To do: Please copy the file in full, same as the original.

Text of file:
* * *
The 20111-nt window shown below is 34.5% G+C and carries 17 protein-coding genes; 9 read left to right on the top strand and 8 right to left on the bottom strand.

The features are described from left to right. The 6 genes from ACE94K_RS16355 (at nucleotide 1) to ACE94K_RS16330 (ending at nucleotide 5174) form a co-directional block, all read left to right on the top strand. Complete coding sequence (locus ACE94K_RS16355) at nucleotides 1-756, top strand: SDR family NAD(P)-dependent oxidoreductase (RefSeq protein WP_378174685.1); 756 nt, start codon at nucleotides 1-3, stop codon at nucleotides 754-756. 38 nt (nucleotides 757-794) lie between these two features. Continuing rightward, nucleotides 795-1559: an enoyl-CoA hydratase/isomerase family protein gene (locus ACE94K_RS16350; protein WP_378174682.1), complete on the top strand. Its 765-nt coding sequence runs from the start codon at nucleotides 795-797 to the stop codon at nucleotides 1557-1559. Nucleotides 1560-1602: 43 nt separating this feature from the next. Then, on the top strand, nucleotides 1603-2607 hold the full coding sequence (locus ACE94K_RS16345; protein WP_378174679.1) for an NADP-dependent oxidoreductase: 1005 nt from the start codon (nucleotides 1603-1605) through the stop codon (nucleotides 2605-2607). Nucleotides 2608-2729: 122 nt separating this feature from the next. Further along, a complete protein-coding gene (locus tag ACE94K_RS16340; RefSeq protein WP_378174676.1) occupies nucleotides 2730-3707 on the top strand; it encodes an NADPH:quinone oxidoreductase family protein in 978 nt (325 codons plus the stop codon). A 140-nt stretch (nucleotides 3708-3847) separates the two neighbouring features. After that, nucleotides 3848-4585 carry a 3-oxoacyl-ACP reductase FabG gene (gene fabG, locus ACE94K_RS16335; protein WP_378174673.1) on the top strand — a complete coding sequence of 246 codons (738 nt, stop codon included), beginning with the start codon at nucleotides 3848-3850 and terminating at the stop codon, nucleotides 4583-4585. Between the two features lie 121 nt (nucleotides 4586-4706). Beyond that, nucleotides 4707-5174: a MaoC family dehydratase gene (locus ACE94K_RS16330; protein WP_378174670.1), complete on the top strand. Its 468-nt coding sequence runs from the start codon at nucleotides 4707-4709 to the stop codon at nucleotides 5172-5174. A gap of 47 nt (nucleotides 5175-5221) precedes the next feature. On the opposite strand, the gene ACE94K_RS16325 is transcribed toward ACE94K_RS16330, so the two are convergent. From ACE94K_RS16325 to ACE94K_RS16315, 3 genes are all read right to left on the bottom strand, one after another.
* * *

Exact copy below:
The 20111-nt window shown below is 34.5% G+C and carries 17 protein-coding genes; 9 read left to right on the top strand and 8 right to left on the bottom strand.

The features are described from left to right. The 6 genes from ACE94K_RS16355 (at nucleotide 1) to ACE94K_RS16330 (ending at nucleotide 5174) form a co-directional block, all read left to right on the top strand. Complete coding sequence (locus ACE94K_RS16355) at nucleotides 1-756, top strand: SDR family NAD(P)-dependent oxidoreductase (RefSeq protein WP_378174685.1); 756 nt, start codon at nucleotides 1-3, stop codon at nucleotides 754-756. 38 nt (nucleotides 757-794) lie between these two features. Continuing rightward, nucleotides 795-1559: an enoyl-CoA hydratase/isomerase family protein gene (locus ACE94K_RS16350; protein WP_378174682.1), complete on the top strand. Its 765-nt coding sequence runs from the start codon at nucleotides 795-797 to the stop codon at nucleotides 1557-1559. Nucleotides 1560-1602: 43 nt separating this feature from the next. Then, on the top strand, nucleotides 1603-2607 hold the full coding sequence (locus ACE94K_RS16345; protein WP_378174679.1) for an NADP-dependent oxidoreductase: 1005 nt from the start codon (nucleotides 1603-1605) through the stop codon (nucleotides 2605-2607). Nucleotides 2608-2729: 122 nt separating this feature from the next. Further along, a complete protein-coding gene (locus tag ACE94K_RS16340; RefSeq protein WP_378174676.1) occupies nucleotides 2730-3707 on the top strand; it encodes an NADPH:quinone oxidoreductase family protein in 978 nt (325 codons plus the stop codon). A 140-nt stretch (nucleotides 3708-3847) separates the two neighbouring features. After that, nucleotides 3848-4585 carry a 3-oxoacyl-ACP reductase FabG gene (gene fabG, locus ACE94K_RS16335; protein WP_378174673.1) on the top strand — a complete coding sequence of 246 codons (738 nt, stop codon included), beginning with the start codon at nucleotides 3848-3850 and terminating at the stop codon, nucleotides 4583-4585. Between the two features lie 121 nt (nucleotides 4586-4706). Beyond that, nucleotides 4707-5174: a MaoC family dehydratase gene (locus ACE94K_RS16330; protein WP_378174670.1), complete on the top strand. Its 468-nt coding sequence runs from the start codon at nucleotides 4707-4709 to the stop codon at nucleotides 5172-5174. A gap of 47 nt (nucleotides 5175-5221) precedes the next feature. On the opposite strand, the gene ACE94K_RS16325 is transcribed toward ACE94K_RS16330, so the two are convergent. From ACE94K_RS16325 to ACE94K_RS16315, 3 genes are all read right to left on the bottom strand, one after another.